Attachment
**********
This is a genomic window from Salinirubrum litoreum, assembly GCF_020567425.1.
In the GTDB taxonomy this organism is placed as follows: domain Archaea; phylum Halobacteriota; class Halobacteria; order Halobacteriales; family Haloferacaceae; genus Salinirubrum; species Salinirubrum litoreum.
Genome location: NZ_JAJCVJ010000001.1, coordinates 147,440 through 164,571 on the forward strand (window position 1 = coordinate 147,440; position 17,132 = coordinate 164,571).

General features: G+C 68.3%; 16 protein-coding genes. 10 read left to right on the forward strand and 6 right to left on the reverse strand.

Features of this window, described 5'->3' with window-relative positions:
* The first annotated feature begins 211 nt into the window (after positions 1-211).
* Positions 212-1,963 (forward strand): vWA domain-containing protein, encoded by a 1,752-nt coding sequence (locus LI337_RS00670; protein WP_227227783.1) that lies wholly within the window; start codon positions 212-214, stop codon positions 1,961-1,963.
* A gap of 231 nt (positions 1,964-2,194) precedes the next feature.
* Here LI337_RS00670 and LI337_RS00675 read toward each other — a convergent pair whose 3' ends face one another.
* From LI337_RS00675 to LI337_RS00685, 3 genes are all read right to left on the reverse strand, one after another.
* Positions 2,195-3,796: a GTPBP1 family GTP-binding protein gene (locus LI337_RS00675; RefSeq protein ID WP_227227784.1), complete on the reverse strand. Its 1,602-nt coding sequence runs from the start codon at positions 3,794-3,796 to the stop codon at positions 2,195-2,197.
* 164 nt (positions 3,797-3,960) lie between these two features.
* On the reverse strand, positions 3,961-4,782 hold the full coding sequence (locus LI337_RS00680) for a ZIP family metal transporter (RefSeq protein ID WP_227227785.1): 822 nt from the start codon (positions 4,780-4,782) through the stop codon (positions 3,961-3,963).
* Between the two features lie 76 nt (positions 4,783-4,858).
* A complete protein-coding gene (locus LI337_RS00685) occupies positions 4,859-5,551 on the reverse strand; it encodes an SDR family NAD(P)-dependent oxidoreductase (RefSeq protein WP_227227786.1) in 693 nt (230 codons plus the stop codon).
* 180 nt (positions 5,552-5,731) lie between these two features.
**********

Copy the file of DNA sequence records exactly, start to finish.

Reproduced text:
This is a genomic window from Salinirubrum litoreum, assembly GCF_020567425.1.
In the GTDB taxonomy this organism is placed as follows: domain Archaea; phylum Halobacteriota; class Halobacteria; order Halobacteriales; family Haloferacaceae; genus Salinirubrum; species Salinirubrum litoreum.
Genome location: NZ_JAJCVJ010000001.1, coordinates 147,440 through 164,571 on the forward strand (window position 1 = coordinate 147,440; position 17,132 = coordinate 164,571).

General features: G+C 68.3%; 16 protein-coding genes. 10 read left to right on the forward strand and 6 right to left on the reverse strand.

Features of this window, described 5'->3' with window-relative positions:
* The first annotated feature begins 211 nt into the window (after positions 1-211).
* Positions 212-1,963 (forward strand): vWA domain-containing protein, encoded by a 1,752-nt coding sequence (locus LI337_RS00670; protein WP_227227783.1) that lies wholly within the window; start codon positions 212-214, stop codon positions 1,961-1,963.
* A gap of 231 nt (positions 1,964-2,194) precedes the next feature.
* Here LI337_RS00670 and LI337_RS00675 read toward each other — a convergent pair whose 3' ends face one another.
* From LI337_RS00675 to LI337_RS00685, 3 genes are all read right to left on the reverse strand, one after another.
* Positions 2,195-3,796: a GTPBP1 family GTP-binding protein gene (locus LI337_RS00675; RefSeq protein ID WP_227227784.1), complete on the reverse strand. Its 1,602-nt coding sequence runs from the start codon at positions 3,794-3,796 to the stop codon at positions 2,195-2,197.
* 164 nt (positions 3,797-3,960) lie between these two features.
* On the reverse strand, positions 3,961-4,782 hold the full coding sequence (locus LI337_RS00680) for a ZIP family metal transporter (RefSeq protein ID WP_227227785.1): 822 nt from the start codon (positions 4,780-4,782) through the stop codon (positions 3,961-3,963).
* Between the two features lie 76 nt (positions 4,783-4,858).
* A complete protein-coding gene (locus LI337_RS00685) occupies positions 4,859-5,551 on the reverse strand; it encodes an SDR family NAD(P)-dependent oxidoreductase (RefSeq protein WP_227227786.1) in 693 nt (230 codons plus the stop codon).
* 180 nt (positions 5,552-5,731) lie between these two features.